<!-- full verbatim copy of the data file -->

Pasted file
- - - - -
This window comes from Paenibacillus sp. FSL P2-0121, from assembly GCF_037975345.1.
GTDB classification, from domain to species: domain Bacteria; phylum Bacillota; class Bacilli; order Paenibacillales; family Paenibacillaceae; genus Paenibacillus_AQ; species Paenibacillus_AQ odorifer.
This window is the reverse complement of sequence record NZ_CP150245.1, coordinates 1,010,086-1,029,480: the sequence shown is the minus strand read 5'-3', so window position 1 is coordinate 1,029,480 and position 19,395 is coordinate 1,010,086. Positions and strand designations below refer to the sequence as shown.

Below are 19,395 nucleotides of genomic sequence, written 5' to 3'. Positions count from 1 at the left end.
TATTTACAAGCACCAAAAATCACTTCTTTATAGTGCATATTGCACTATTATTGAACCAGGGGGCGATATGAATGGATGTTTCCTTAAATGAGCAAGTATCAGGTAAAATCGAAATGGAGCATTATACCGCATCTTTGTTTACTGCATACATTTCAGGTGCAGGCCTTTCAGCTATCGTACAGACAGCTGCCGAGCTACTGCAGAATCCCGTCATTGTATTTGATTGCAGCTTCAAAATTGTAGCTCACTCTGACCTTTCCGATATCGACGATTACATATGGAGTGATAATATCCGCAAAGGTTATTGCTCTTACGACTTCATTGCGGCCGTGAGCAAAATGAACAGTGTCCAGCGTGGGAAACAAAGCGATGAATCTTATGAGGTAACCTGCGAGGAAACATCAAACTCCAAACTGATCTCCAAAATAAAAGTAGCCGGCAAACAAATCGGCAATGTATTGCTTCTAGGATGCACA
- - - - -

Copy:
This window comes from Paenibacillus sp. FSL P2-0121, from assembly GCF_037975345.1.
GTDB classification, from domain to species: domain Bacteria; phylum Bacillota; class Bacilli; order Paenibacillales; family Paenibacillaceae; genus Paenibacillus_AQ; species Paenibacillus_AQ odorifer.
This window is the reverse complement of sequence record NZ_CP150245.1, coordinates 1,010,086-1,029,480: the sequence shown is the minus strand read 5'-3', so window position 1 is coordinate 1,029,480 and position 19,395 is coordinate 1,010,086. Positions and strand designations below refer to the sequence as shown.

Below are 19,395 nucleotides of genomic sequence, written 5' to 3'. Positions count from 1 at the left end.
TATTTACAAGCACCAAAAATCACTTCTTTATAGTGCATATTGCACTATTATTGAACCAGGGGGCGATATGAATGGATGTTTCCTTAAATGAGCAAGTATCAGGTAAAATCGAAATGGAGCATTATACCGCATCTTTGTTTACTGCATACATTTCAGGTGCAGGCCTTTCAGCTATCGTACAGACAGCTGCCGAGCTACTGCAGAATCCCGTCATTGTATTTGATTGCAGCTTCAAAATTGTAGCTCACTCTGACCTTTCCGATATCGACGATTACATATGGAGTGATAATATCCGCAAAGGTTATTGCTCTTACGACTTCATTGCGGCCGTGAGCAAAATGAACAGTGTCCAGCGTGGGAAACAAAGCGATGAATCTTATGAGGTAACCTGCGAGGAAACATCAAACTCCAAACTGATCTCCAAAATAAAAGTAGCCGGCAAACAAATCGGCAATGTATTGCTTCTAGGATGCACA